Crown Jewels of the Concours d’Elegance
By Jonathon Ramsey
photograph by eric levin
In addition to the new droptop Continental GTC unveiled at Pebble Beach, Bentley recently introduced its premium line. Its flagship model, the Mulsanne, is the culmination of the company’s 90-plus-year history; the company believes the Mulsanne is the best car Bentley has ever released.
Dawn Patrol commences in the cold, wet dark of early morning. A thousand well-dressed pilgrims, several hundred in identical logoed baseball caps, pack themselves into a back corner of the lawn at Pebble Beach, leaving a path wide enough for two elephants abreast. The only noteworthy details are the flood of yellow incandescence falling through the plate glass of The Lodge, up on the hill; the table of coffee and donuts; and the fact there appears to be no reason at all to be here. It doesn’t remain a mystery for long—the ritual commences with a roar. Just after 6 am, the first car is started up and driven onto the grass for the Pebble Beach Concours d’Elegance. Over the next two hours, 226 other cars and motorcycles will follow, led by golf carts to their assigned parking spot somewhere on the 543 yards of the 18th fairway.
At the first concours in 1950 there were about 30 cars on display. This year the event, held on the third Sunday of every August, contained 29 classes of cars and motorcycles from 30 states, the District of Columbia, 14 countries and the principality of Monaco. It’s become such a showcase of vintage vehicles and modern wealth that four days of parties, concours events, auctions, races, dinners, corporate tents and club drives are stuffed into the preceding week. The word “Pebble,” as in, “Are you going to Pebble this year?” is a butterfly net to catch them all, and a few more lepidoptera alight each August. The sunrise vehicle parade has been a part of the Concours for more than 20 years; McKeel Hagerty, CEO of Hagerty Insurance, started serving coffee after discovering that “hardcore enthusiasts would show up as early as 4 am to watch all the cars drive onto the lawn.” Dawn Patrol started with a group of about 30, “but when word got out that we were there with hot coffee and fresh donuts, the idea spread—and it’s grown to more than a thousand people.”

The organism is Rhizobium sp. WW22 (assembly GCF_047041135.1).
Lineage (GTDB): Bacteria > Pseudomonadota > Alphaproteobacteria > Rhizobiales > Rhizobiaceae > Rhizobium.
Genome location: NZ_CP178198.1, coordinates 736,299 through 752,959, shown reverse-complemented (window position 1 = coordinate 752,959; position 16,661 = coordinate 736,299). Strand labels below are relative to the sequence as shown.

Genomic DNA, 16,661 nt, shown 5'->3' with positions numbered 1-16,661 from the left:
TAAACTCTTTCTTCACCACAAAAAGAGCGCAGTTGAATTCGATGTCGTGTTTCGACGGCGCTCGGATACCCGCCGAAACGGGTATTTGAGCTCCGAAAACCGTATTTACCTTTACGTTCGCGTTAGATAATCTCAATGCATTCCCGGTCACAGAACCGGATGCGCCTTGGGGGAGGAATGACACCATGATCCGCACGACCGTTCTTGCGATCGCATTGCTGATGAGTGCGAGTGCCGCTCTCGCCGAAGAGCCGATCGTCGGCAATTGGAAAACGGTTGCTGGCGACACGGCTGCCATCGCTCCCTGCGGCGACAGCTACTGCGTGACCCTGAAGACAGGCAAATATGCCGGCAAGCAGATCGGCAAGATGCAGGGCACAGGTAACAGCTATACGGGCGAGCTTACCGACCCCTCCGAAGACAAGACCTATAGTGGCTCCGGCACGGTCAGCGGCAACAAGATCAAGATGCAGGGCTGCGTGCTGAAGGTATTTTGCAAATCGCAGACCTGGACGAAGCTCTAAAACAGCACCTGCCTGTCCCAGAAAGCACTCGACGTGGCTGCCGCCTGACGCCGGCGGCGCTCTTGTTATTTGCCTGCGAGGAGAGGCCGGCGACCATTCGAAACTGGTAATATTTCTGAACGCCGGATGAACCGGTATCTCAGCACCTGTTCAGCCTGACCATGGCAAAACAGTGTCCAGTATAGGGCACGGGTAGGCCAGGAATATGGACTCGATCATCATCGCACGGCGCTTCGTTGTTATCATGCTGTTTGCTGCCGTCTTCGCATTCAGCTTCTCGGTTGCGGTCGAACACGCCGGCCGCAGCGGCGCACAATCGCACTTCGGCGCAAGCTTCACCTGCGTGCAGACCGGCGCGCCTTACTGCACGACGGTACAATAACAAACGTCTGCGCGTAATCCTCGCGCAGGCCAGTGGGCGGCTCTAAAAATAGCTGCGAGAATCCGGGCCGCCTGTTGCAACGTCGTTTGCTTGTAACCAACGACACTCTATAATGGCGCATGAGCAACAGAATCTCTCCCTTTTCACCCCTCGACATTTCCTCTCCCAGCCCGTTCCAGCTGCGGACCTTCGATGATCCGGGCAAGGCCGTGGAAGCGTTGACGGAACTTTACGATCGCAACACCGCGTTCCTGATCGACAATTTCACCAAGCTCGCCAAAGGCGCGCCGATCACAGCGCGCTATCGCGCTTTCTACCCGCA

I attended Pebble as a guest of Bentley, staying at The Inn at Spanish Bay. A compound overlooking a rocky coastline reminiscent of the Kennebunks, it’s one of three resorts inside the gated Eden of 17-Mile Drive. You might imagine yourself on the East Coast if not for the cypress trees and the sight of the sun descending into the Pacific Ocean. The realization that you could only be at Pebble Beach comes when the bagpiper, appearing diurnally to close the ocean-side golf course, plays dolorous notes along the water and you bump into five-time Le Mans winner Derek Bell at the fire pits, where he casually begins to relate what really happened at Hockenheim in 1968.
On the Block
The first of Pebble’s three anchor events is McCall’s Motorworks Revival on Wednesday. Held at the Monterey airport and rakishly referred to as The Jet Center party, it always sells out and could be considered tailgating in advance of the big game. However, sweet tea and barbecue are replaced by Louis Roederer and braised short ribs, and the RVs are swapped for multimillion-dollar passenger and military jets and terrifically expensive four-wheeled machines.
The Quail, held at the resort of the same name in Carmel Valley on Friday, is the most intimate concours. Only 3,000 tickets are sold, well below demand, making the resort’s backyard feel like a garden party. It is the Nantucket of concours, compared to Pebble’s downtown Boston.
photographs courtesy of bentley motors (continental gtc); R on Kimball/Kimball Stock/Courtesy
of the Pebble Beach Concours d’Elegance (porsches)